in category Family, Gender and Sexuality

How as a Muslim do I deal with homosexual urges?

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The American Muslim scholar Yasir Qadhi was asked this question in Toronto. He argued it was possible some people have urges considered abnormal by others. Sometimes, from a religious perspective these urges would be classified as abnormal. But simply having such urges does not justify acting upon them.

He argued sexual orientation has raised a huge controversy in Western circles. People are still debating whether sexual orientation is decreed by what they call 'Nature', or by 'nurture'. And the reason for this debate is there is a tendency to justify homosexual urges because, it is claimed, they are beyond one's control.

Such discussion is happening in the backdrop of what has been termed the "sexual revolution", which began in full force in the 60's and, some would argue, is still continuing to this day. People are more open about topics of sexuality, morality levels have radically changed and it has become acceptable to espouse what has been termed 'alternative life styles'. To give you just one example of how dramatic this revolution has been, Western culture viewed homosexuality with a very different lens. Up until 1973, homosexuality was actually classified as a mental disease in America.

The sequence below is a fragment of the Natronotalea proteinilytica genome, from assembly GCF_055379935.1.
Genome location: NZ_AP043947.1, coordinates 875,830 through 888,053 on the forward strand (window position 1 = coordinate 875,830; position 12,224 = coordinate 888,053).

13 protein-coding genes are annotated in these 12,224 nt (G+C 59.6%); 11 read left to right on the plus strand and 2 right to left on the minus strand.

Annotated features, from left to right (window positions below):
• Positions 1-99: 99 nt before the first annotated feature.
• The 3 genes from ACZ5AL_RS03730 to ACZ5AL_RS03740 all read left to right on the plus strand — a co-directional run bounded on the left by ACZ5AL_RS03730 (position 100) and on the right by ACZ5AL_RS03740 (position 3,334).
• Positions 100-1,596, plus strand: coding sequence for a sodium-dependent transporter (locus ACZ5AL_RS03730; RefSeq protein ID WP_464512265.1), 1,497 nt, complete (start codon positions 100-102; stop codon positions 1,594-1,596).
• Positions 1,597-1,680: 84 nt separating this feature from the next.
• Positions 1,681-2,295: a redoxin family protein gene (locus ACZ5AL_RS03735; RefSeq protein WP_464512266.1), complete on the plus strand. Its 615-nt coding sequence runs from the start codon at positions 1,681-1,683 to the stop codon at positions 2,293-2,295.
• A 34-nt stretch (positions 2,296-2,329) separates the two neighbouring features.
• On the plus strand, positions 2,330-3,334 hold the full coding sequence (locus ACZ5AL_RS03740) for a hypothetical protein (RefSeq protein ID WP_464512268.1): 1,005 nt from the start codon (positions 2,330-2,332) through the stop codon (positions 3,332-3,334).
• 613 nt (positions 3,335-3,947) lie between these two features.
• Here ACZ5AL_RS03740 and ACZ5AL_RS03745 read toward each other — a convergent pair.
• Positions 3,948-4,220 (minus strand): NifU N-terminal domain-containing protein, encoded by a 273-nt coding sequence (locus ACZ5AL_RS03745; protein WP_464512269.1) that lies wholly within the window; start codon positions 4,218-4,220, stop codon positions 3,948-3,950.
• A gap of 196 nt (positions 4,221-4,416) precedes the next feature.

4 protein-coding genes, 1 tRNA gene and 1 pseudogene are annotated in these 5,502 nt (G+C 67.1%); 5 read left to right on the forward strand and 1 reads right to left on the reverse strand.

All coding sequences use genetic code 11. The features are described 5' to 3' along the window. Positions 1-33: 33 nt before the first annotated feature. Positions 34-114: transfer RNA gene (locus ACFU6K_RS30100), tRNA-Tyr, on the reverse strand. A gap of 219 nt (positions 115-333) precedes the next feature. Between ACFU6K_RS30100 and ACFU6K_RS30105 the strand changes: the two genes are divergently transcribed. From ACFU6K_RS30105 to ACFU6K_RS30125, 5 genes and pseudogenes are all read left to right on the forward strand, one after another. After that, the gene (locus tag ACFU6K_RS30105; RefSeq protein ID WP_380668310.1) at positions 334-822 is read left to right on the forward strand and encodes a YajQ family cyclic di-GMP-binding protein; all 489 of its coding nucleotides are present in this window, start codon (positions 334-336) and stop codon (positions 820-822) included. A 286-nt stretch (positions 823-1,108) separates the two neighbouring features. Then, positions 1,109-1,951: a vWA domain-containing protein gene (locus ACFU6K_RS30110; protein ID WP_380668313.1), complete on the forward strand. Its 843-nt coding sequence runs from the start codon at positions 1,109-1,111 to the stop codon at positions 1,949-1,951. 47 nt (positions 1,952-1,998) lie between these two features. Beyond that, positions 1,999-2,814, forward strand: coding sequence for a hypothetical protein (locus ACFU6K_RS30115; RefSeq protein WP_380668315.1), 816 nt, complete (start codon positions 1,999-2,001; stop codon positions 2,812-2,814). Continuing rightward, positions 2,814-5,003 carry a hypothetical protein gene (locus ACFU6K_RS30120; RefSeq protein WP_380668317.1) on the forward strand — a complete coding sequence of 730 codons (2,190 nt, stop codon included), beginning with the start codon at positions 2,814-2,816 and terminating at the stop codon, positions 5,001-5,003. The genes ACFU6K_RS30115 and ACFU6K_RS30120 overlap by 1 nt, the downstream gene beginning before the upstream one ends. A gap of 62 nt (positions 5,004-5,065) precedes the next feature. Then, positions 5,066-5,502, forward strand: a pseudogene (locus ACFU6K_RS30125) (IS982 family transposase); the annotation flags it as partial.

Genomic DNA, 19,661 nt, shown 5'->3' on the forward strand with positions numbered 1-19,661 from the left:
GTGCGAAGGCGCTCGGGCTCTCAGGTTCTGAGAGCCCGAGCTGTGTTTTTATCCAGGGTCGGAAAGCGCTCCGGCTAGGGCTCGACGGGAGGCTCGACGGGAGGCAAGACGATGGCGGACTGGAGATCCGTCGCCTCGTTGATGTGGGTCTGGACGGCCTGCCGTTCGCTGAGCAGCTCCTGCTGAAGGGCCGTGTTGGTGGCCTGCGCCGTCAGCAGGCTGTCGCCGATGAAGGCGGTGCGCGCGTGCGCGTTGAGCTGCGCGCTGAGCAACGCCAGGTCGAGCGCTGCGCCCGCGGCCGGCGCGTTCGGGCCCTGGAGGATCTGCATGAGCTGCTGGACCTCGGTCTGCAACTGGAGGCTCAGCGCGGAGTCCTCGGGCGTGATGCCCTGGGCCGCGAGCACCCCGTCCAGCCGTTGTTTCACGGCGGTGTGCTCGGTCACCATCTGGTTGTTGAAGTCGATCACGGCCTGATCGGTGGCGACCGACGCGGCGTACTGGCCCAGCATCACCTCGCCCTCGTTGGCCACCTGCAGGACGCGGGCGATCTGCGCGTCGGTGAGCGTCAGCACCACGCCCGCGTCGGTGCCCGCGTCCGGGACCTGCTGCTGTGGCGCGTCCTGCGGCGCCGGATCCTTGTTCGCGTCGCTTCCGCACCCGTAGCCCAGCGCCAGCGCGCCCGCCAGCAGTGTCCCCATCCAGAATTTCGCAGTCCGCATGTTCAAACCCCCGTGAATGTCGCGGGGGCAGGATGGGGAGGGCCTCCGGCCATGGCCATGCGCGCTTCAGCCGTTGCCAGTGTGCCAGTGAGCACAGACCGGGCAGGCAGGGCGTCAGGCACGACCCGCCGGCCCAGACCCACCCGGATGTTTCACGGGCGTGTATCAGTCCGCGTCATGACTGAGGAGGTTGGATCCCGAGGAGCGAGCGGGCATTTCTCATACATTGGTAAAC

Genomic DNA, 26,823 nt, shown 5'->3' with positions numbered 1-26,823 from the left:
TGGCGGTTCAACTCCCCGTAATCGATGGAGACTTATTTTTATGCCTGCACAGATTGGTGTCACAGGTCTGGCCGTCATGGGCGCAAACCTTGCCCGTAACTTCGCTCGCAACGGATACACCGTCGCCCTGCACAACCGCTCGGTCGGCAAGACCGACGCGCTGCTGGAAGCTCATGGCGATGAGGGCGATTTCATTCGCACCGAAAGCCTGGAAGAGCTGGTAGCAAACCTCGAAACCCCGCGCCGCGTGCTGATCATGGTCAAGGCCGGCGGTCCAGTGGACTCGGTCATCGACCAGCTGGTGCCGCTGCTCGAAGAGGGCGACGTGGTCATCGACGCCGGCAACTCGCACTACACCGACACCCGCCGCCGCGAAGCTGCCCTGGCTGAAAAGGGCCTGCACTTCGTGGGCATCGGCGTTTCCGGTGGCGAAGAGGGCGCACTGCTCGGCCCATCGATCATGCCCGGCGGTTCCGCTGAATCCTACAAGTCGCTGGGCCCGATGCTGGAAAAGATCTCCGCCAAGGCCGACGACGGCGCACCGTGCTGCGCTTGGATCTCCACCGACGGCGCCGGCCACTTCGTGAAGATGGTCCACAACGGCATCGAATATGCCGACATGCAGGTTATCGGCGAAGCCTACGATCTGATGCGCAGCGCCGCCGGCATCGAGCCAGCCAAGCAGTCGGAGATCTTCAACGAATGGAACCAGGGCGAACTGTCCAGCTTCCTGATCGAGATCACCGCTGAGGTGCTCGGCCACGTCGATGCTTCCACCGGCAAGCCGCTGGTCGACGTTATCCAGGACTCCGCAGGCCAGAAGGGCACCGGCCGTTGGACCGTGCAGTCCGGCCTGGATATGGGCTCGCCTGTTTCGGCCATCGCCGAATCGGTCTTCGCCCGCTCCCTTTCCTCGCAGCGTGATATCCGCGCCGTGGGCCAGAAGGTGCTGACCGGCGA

In Islam the discussion of whether these urges are because of 'Nature' or 'nurture' is irrelevant. And by this I do not mean we don't have an answer to this question. As Muslims, we believe the fitrah Allah created us upon is, in terms of sexuality at least, opposites attract. But it is possible some people have corrupted this fitrah themselves, or it has been corrupted by external methods. And it cannot even be ruled out that for some, the change in this fitrah is beyond their control.

But the point is - and that is why I say the question is irrelevant to the Shar'i ruling - even if somebody has such urges, it does not justify them acting upon it. Rather, what we can say to those who feel attracted to the same gender is that having such urges and conquering them is a part of the test Allah has given them. Each one of us is tried in different ways and merely wanting to do an act is not justification enough to carry it out. Imagine if we were to open this door and legitimize acting upon an urge merely because it existed!

His theory and it may be wrong, is that the primary reason why we are seeing a rise in such unnatural inclinations is because of the proliferation of sexual images and the increasement of public sexuality around us. What this proliferation has done is to desensitize us to that which we should not be desensitized to. We are constantly bombarded with images of the most beautiful women and the most handsome men and such images are a temptation to those of the opposite gender. Wherever we look, whether its TV, advertisements, magazines, the internet, or even simply strolling down a public road, we constantly see the most sexually charged images possible. Sexuality is always flaunted in our faces. And the proliferation of such overt sexuality desensitizes our normal sexuality. It is amazing that looking at a scantily clad gorgeous model in an advert hardly elicits any sexual arousal amongst people of our generation, whereas just a few decades ago that very image might have been banned in some Western countries, or at least never displayed in public.

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